Comparative Literature 186RR: Topics for the First Essay


Due in class, Tuesday, July 5: Write a 1000-1200 word essay that involves a close critical examination of at least one of the works we have studied so far. You may choose your own topic or use one of the following topics as a starting point. Use MLA citation style for quotations of both primary and secondary sources.  The essay should prove an arguable thesis, that is, a position that a reasonable person could oppose. Feel free to use appropriate secondary sources when necessary, but only if necessary.


Suggested Topics on Mozart’s Don Giovanni :


1.       Opera as historical drama: What does Mozart and da Ponte’s Don Giovanni have to say about Enlightenment philosophy, libertinism, the approaching French Revolution, or eighteenth-century notions of social order?

2.      Music as character: What do the overt references to music in Don Giovanni mean?  How does music enable one character or another to take control of the situation?

3.      Words and music: How do the musical structures of Don Giovanni —overture, arias, duets, trios, chorus, dances, etc.—enhance the significance of the words, and vice versa?


Suggested Topics on Blake’s Songs of Innocence and Songs of Experience:


1.      Children in Blake’s Songs: How does Blake’s representation of childhood depend on the forms of children’s poetry?  What do the Songs have to do with nursery rhymes?

2.      Blake and the Industrial Revolution: What evidence of the industrial revolution does Blake present to his audience? What problems, and what solutions does he present?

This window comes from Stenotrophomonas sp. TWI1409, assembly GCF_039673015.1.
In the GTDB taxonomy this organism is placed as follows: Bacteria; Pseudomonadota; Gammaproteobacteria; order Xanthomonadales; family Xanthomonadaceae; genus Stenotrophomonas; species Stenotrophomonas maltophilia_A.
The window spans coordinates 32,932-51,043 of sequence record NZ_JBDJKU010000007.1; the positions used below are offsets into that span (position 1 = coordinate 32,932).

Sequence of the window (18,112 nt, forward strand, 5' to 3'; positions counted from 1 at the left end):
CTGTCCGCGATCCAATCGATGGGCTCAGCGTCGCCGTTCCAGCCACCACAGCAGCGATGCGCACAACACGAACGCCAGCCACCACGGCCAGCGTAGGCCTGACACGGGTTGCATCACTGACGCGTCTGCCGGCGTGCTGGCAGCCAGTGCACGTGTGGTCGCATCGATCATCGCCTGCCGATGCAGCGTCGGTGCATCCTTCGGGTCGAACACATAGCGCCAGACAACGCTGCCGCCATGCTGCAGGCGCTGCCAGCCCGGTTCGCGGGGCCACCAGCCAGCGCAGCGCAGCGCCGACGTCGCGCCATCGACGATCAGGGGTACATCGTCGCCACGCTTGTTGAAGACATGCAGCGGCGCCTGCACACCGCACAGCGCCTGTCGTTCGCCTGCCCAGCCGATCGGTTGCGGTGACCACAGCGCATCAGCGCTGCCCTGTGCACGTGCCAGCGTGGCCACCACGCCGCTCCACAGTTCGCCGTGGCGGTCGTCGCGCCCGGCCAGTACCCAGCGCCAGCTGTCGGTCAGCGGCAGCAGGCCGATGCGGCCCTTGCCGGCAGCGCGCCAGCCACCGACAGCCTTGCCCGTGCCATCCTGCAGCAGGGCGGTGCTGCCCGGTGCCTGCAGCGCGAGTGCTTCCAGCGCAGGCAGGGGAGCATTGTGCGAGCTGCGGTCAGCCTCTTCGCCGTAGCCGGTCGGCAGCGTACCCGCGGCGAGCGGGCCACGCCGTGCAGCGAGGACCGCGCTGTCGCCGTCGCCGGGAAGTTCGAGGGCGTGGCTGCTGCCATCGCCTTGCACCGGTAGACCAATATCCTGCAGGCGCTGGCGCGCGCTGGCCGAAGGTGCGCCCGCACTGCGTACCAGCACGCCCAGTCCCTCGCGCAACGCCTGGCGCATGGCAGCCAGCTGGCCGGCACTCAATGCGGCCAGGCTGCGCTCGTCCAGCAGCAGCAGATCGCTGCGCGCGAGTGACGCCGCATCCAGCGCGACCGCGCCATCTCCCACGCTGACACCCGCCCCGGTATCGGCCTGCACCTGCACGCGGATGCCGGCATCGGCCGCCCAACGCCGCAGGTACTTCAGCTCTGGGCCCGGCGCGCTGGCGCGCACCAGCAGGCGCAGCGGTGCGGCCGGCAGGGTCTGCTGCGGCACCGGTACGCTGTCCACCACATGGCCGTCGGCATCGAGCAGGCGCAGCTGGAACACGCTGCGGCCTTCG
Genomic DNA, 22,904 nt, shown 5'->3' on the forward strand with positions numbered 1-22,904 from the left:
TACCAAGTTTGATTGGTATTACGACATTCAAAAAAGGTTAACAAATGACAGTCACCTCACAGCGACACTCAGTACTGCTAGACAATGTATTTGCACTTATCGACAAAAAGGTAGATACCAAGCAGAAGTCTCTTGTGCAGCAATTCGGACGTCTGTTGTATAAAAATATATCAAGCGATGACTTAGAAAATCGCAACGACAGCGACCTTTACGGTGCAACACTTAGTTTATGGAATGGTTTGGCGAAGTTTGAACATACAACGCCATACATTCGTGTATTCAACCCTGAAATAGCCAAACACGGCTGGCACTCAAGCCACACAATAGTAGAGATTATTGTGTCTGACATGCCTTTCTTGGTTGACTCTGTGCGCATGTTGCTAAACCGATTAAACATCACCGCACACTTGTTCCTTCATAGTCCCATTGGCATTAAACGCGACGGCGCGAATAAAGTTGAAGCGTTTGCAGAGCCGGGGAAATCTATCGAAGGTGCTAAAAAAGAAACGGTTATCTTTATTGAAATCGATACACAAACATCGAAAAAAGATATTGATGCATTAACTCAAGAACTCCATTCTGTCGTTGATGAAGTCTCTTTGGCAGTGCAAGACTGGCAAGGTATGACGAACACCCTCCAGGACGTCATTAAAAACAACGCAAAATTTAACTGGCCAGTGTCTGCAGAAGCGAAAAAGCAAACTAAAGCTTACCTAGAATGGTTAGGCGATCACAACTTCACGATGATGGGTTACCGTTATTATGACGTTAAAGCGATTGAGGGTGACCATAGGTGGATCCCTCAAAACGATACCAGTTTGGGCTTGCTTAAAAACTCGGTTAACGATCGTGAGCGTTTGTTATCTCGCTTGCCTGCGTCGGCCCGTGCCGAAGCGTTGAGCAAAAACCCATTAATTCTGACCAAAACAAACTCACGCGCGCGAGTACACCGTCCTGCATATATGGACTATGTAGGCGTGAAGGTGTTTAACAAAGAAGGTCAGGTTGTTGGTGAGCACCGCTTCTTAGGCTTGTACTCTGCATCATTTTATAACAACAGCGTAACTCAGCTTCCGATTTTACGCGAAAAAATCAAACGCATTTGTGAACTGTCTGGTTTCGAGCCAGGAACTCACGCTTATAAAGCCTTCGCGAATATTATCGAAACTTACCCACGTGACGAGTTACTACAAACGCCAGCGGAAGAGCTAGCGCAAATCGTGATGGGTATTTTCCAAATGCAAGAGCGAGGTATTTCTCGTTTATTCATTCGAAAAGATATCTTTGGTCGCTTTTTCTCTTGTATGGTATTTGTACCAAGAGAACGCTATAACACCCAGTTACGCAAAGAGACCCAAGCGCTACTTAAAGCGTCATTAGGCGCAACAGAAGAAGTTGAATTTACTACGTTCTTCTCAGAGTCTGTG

3.      Blake’s Radicalism: How does Blake present his political views in these poems?  What are the “mind forg’d manacles” and what does Blake want us to do about them?


Suggested Topics on Burke’s Reflections on the Revolution in France:


1.      The Force of the Past: What claim does the past make on the people of the present, in Burke’s view, and what benefit do we derive from the bargain?

2.      Burke’s critics: Examine the exchange between Burke and one of his critics—whose opinion appears stronger, in strictly argumentative terms?

3.      Burke and the French Revolution: Were Burke’s characterizations of the French Revolution fair, or distorted?  If distorted, in what ways, and why?


Suggested Topics on David or Goya:


1.      Artist and Patron: What does an artist owe to the patron, and how did this relationship change over time for David, Goya, or both artists? How did the artist cope with changes in power and politics?

2.      Idealism and Realism: When do David or Goya show things as they are, and when do they show them as they should be? What relation does appearance and inner reality have in visual art? What principles does the artist employ in deciding what a painting can and should depict?